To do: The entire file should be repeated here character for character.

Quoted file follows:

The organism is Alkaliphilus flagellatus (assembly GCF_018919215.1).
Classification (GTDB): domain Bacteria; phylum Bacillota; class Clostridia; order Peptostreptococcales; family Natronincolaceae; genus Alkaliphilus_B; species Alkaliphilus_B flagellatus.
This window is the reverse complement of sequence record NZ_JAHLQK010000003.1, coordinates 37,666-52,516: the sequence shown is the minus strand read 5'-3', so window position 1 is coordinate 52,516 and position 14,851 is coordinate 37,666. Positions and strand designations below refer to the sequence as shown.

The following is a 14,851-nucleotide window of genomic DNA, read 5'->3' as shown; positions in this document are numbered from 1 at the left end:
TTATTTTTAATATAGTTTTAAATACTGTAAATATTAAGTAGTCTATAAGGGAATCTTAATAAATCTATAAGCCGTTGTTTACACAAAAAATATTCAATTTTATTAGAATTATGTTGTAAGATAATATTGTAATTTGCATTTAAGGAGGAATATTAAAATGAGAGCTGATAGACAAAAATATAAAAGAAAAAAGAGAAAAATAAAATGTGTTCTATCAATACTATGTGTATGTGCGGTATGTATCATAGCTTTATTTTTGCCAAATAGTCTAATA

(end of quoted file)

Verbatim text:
The organism is Alkaliphilus flagellatus (assembly GCF_018919215.1).
Classification (GTDB): domain Bacteria; phylum Bacillota; class Clostridia; order Peptostreptococcales; family Natronincolaceae; genus Alkaliphilus_B; species Alkaliphilus_B flagellatus.
This window is the reverse complement of sequence record NZ_JAHLQK010000003.1, coordinates 37,666-52,516: the sequence shown is the minus strand read 5'-3', so window position 1 is coordinate 52,516 and position 14,851 is coordinate 37,666. Positions and strand designations below refer to the sequence as shown.

The following is a 14,851-nucleotide window of genomic DNA, read 5'->3' as shown; positions in this document are numbered from 1 at the left end:
TTATTTTTAATATAGTTTTAAATACTGTAAATATTAAGTAGTCTATAAGGGAATCTTAATAAATCTATAAGCCGTTGTTTACACAAAAAATATTCAATTTTATTAGAATTATGTTGTAAGATAATATTGTAATTTGCATTTAAGGAGGAATATTAAAATGAGAGCTGATAGACAAAAATATAAAAGAAAAAAGAGAAAAATAAAATGTGTTCTATCAATACTATGTGTATGTGCGGTATGTATCATAGCTTTATTTTTGCCAAATAGTCTAATA